A few comments:
Do not try to fine tune your print contrast by altering the dilution of your film developer, i.e. negative contrast. VC paper can adjust for any normal variance in negative contrast. Frankly, yours do not look bad at all.
Get a Kodak project pint scale as others have suggested. It will solve your exposure timing issues. Eventually, you'll acquire a sense of what is required. Someone said you start out with these scales and move on soon. How true.
Use VC paper, it's cheaper, easier to process, and is the better material to learn with. Decent timers have gotten overpriced these days, but an easel is a necessary item to do repeatable printing. You Meopta enlarger is pretty good. The Belar lens is okay up 8x10 prints, but considering the bargain prices used lenses go for, a 50mm 2.8 El-Nikkor upgrade should go on the short shopping list.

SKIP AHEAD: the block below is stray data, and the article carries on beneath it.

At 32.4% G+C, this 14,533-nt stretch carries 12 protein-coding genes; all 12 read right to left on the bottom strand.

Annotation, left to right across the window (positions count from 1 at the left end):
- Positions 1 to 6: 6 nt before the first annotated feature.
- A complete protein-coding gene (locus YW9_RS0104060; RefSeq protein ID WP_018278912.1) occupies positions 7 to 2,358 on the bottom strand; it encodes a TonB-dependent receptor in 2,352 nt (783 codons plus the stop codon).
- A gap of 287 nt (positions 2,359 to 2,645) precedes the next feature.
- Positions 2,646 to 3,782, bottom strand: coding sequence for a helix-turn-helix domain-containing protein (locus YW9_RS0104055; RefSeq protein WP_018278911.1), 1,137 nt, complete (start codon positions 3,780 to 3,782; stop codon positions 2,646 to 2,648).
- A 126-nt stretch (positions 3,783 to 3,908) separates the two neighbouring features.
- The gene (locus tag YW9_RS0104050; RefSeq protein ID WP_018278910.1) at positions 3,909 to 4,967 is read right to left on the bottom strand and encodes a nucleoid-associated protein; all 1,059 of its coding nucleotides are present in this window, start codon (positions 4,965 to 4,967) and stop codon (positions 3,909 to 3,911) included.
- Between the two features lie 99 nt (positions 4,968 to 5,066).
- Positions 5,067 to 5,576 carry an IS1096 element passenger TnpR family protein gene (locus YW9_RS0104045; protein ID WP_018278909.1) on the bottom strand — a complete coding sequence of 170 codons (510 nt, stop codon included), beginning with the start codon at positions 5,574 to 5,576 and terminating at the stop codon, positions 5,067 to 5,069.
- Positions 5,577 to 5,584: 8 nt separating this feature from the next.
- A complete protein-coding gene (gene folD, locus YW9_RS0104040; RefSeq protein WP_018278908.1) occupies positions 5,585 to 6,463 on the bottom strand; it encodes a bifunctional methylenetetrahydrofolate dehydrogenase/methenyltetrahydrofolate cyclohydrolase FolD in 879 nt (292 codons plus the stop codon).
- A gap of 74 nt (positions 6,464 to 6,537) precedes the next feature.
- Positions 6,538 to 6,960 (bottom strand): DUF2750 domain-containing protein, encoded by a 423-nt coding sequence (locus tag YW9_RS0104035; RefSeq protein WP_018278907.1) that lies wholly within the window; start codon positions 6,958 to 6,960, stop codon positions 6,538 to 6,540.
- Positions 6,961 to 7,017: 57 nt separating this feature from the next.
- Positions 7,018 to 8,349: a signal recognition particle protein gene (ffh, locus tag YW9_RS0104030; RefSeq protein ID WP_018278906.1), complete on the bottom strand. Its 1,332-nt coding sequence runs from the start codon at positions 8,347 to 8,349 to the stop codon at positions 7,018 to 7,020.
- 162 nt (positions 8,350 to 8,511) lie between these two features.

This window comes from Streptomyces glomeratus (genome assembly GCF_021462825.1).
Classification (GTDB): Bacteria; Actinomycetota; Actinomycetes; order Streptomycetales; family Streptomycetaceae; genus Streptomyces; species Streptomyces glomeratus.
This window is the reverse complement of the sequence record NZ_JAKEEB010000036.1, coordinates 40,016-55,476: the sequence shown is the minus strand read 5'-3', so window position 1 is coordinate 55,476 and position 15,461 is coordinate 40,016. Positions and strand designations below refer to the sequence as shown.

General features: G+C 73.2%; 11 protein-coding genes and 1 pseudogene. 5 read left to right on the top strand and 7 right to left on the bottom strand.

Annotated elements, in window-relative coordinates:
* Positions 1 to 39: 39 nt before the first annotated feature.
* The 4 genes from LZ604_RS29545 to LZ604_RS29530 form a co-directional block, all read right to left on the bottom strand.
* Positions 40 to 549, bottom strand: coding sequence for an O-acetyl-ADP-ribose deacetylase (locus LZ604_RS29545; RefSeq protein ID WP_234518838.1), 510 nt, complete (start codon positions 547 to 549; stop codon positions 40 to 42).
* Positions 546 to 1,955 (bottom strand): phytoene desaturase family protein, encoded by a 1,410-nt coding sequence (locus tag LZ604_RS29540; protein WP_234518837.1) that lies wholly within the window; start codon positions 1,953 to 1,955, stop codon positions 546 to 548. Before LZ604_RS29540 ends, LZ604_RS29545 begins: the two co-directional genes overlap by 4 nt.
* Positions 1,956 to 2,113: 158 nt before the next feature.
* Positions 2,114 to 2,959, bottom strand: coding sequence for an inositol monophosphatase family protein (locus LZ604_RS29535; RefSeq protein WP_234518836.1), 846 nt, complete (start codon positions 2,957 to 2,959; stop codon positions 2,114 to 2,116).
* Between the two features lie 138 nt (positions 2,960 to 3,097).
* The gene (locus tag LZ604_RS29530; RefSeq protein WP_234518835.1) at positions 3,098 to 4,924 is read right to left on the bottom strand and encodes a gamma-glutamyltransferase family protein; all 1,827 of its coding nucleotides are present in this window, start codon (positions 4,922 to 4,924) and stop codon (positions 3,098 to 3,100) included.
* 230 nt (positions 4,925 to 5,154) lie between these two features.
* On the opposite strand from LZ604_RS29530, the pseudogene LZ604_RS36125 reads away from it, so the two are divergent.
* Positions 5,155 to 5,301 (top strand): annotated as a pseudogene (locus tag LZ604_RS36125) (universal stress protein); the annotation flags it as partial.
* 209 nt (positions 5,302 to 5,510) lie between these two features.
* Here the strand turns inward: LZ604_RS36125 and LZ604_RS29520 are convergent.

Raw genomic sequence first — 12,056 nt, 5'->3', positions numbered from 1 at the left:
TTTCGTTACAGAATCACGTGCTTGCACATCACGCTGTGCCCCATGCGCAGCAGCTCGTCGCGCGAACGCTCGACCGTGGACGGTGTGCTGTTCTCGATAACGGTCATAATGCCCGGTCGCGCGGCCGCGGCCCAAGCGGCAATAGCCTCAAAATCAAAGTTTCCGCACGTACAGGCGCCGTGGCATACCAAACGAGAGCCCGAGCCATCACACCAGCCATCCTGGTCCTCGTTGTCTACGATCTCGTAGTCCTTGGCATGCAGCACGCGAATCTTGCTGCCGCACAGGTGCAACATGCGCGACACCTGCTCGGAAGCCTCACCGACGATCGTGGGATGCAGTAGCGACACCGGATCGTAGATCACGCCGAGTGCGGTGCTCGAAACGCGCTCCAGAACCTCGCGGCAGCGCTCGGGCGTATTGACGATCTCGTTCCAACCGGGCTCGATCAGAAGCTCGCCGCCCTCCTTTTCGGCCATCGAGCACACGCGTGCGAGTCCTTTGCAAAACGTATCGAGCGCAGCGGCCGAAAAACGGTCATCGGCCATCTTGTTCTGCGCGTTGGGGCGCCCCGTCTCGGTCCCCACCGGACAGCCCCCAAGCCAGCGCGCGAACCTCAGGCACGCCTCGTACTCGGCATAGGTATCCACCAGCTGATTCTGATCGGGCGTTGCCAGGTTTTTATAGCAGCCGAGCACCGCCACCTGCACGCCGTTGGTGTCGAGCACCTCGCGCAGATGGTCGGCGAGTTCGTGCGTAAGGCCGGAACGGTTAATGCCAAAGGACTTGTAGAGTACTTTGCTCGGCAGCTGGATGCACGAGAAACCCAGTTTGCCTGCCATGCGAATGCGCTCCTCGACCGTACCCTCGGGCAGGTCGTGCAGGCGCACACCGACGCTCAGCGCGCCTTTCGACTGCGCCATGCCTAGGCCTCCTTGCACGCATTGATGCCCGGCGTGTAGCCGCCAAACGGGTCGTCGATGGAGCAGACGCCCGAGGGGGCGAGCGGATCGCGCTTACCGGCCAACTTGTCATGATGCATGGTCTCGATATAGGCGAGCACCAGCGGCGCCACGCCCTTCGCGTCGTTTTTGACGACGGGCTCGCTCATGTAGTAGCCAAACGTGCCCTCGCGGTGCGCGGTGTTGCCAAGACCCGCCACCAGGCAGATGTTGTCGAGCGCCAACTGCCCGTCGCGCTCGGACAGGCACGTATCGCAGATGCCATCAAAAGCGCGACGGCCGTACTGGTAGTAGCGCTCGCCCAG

Always shut your enlarging lens down two stops from widest aperture to print. Projection scale or test strip for timing.
Really, to get this all under your belt in an organized way, you need to get a "how to" book. There are many out there, some good, some not so much. One of the best (long out of print) is by David Vestal, The Art of Black and White Enlarging (Amazon, 4 bucks). Ilford has a series of excellent how to videos linked to its website. Most of the YouTube videos out there are warped by misinformation and incomplete presentations - don't waste your time there, even if some are quite good.